For example, if you have a podcast host who talks at a consistent volume and is good at keeping the same distance from the microphone then chances are that the volume across the recorded track will be consistent. In that instance, you probably don’t need to normalize audio.
But you might have a podcast host who keeps moving their head away from the microphone to check notes, or who sways back and forth when talking. That will mean the recorded volume will be inconsistent.
If you can easily hear loud and quiet parts of your audio depending on how close or far the host is to the microphone – this is a good time to use normalization to help level out the differences between the loud and quiet parts.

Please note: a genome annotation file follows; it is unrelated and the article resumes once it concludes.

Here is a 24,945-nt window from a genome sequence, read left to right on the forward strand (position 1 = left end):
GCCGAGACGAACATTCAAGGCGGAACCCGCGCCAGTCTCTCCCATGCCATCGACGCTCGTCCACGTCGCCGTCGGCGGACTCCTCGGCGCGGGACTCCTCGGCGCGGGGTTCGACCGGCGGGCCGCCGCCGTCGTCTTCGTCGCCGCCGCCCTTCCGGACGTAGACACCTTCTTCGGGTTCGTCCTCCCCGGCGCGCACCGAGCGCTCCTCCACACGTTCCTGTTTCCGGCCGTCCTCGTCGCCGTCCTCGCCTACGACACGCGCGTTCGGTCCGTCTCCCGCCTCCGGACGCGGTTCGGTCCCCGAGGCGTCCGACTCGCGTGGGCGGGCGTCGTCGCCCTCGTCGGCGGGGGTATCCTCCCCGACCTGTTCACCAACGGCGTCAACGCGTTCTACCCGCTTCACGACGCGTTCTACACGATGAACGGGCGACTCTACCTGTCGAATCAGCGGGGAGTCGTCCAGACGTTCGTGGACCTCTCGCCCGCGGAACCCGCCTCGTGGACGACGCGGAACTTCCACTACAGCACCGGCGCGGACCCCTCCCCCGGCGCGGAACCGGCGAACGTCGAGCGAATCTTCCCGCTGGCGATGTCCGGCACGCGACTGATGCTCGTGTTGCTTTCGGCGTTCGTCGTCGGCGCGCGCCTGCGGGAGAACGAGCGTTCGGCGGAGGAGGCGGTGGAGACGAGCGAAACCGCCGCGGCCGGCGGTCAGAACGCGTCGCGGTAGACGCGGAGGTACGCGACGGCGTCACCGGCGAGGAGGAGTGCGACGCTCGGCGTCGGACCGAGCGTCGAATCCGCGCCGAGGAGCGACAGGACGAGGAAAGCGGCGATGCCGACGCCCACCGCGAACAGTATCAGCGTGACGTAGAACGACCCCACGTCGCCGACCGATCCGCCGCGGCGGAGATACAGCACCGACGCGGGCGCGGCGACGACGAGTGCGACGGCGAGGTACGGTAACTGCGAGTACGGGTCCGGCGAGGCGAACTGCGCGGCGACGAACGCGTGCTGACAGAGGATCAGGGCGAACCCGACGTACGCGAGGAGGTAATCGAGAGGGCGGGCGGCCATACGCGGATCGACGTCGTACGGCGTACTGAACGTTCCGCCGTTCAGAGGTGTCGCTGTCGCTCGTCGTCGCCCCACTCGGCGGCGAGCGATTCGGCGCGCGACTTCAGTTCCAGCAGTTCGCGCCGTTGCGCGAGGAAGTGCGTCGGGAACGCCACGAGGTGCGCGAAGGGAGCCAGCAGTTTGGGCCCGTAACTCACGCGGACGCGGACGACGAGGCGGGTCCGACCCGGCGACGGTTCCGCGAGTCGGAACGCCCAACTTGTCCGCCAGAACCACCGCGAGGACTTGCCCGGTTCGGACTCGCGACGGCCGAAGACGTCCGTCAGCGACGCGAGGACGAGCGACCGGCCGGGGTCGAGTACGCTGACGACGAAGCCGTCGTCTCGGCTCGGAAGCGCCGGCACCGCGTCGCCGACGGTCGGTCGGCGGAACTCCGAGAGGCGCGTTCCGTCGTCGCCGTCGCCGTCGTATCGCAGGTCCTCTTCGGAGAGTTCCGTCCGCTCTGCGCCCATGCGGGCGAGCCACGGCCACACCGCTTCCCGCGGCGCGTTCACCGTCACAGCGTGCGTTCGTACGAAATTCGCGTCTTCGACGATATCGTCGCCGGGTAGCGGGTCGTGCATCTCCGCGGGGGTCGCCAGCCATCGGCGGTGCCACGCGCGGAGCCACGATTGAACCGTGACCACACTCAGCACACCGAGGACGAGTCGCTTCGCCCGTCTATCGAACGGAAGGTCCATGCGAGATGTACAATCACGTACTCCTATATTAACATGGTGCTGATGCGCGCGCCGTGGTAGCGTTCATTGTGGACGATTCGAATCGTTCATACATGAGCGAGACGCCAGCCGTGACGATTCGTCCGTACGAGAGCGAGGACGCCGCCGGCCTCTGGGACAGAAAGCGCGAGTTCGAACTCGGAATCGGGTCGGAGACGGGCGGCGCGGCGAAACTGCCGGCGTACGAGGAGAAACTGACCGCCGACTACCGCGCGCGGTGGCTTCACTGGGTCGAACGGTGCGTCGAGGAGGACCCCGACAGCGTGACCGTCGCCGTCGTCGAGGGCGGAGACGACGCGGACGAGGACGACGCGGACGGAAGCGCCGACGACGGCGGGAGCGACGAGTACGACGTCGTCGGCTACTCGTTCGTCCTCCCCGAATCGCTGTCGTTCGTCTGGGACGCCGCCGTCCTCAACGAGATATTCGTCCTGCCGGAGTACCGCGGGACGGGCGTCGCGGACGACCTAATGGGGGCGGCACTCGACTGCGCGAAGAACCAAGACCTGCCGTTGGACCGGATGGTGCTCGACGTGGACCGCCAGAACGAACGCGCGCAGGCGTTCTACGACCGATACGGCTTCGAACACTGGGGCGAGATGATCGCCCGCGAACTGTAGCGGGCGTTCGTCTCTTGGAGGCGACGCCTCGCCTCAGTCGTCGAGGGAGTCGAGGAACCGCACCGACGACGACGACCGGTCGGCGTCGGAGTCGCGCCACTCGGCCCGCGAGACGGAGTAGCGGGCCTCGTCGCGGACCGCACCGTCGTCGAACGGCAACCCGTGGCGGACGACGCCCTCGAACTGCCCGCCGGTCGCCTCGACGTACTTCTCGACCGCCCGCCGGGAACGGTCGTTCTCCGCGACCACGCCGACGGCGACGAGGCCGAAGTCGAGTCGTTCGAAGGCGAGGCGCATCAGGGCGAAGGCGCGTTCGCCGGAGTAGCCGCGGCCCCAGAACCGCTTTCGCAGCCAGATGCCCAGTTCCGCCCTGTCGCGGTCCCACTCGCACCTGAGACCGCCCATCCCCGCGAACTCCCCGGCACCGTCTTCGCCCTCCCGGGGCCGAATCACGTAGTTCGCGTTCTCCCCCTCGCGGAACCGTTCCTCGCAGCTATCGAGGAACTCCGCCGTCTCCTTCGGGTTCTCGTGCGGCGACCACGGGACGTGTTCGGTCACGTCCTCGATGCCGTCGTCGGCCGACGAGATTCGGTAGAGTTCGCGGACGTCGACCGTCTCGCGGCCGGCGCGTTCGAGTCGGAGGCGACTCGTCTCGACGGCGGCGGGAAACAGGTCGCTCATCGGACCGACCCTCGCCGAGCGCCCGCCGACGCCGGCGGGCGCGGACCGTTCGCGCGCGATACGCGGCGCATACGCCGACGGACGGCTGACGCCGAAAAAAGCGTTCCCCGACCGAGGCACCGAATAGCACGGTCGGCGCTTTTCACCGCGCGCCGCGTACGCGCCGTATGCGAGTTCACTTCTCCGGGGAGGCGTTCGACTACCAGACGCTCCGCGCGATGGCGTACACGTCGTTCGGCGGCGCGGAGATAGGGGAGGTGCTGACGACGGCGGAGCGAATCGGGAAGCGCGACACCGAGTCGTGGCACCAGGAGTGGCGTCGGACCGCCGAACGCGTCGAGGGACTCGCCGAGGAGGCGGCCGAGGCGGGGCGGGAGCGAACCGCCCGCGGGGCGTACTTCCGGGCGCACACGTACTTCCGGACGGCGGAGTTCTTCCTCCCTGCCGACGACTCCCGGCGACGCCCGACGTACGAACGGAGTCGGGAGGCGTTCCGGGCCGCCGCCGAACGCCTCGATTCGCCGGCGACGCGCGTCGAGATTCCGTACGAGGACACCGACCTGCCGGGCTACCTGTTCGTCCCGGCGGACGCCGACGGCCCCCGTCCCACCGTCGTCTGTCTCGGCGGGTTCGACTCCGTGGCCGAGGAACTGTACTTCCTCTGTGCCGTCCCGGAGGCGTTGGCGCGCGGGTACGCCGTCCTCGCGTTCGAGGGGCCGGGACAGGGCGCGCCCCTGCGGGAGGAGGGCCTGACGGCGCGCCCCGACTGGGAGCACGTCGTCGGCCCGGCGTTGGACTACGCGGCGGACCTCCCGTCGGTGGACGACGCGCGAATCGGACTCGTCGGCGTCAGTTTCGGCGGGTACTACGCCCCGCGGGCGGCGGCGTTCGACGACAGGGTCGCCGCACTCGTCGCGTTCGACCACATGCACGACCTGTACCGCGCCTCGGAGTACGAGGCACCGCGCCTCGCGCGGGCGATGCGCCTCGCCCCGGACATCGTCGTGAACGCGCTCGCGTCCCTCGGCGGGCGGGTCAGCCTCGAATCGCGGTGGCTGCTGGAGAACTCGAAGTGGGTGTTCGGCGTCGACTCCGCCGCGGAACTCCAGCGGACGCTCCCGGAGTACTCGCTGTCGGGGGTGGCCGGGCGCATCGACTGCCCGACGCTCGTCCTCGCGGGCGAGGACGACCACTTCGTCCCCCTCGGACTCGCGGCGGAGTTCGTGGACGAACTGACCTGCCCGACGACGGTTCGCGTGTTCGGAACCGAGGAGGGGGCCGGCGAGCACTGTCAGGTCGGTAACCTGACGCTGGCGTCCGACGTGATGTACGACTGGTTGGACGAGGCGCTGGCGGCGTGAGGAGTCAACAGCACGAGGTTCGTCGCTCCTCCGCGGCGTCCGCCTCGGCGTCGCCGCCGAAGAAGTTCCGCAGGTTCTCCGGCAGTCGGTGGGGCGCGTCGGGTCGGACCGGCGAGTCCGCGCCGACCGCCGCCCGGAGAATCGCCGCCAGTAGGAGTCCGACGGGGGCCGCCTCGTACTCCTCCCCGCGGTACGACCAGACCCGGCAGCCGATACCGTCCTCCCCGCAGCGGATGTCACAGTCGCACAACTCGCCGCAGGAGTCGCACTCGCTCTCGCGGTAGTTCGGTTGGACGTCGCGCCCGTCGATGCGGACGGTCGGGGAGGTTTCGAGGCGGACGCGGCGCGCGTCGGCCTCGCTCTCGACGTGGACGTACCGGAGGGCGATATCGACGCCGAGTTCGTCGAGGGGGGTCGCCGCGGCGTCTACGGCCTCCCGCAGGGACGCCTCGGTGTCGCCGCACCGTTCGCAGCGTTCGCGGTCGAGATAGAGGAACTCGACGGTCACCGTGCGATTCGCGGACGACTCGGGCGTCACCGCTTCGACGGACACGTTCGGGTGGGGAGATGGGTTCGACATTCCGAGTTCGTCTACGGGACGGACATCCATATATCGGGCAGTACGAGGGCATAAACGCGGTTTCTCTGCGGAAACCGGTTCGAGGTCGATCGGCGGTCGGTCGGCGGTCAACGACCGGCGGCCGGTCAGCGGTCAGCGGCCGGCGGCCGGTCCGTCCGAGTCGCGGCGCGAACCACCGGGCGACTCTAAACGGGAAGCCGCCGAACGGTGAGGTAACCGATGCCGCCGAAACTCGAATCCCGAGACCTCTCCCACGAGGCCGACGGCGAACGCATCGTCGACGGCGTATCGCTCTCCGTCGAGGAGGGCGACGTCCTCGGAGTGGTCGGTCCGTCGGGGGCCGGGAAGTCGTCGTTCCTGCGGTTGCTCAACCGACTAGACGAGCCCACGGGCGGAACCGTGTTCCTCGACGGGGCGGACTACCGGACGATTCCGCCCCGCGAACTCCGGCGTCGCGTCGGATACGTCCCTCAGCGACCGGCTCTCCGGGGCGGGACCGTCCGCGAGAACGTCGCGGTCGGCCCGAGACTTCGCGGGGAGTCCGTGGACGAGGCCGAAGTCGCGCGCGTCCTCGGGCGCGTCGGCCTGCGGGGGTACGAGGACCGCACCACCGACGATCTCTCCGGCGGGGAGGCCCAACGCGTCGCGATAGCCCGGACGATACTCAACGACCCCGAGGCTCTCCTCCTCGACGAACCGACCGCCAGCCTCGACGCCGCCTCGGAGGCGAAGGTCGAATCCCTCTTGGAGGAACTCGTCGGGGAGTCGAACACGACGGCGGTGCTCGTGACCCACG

Or say you have a collection of songs recorded at different times. It might be that some are quiet and some are very loud.
Applying normalization to all of those songs will mean they all sound like they are the same volume, whether you have a quiet acoustic ballad or a raucous heavy metal thrash. This makes it much more pleasant for the listener so they can enjoy the music with being distracted by drastic changes in volume.
There are different types of audio normalization that can be deployed on your tracks.
Peak normalization is a fairly straightforward way of achieving normalization across your audio tracks. It works by increasing the level of the audio until the highest peak (that is, the loudest part of the recording) is brought up to what is known as zero decibels full scale (dBFS).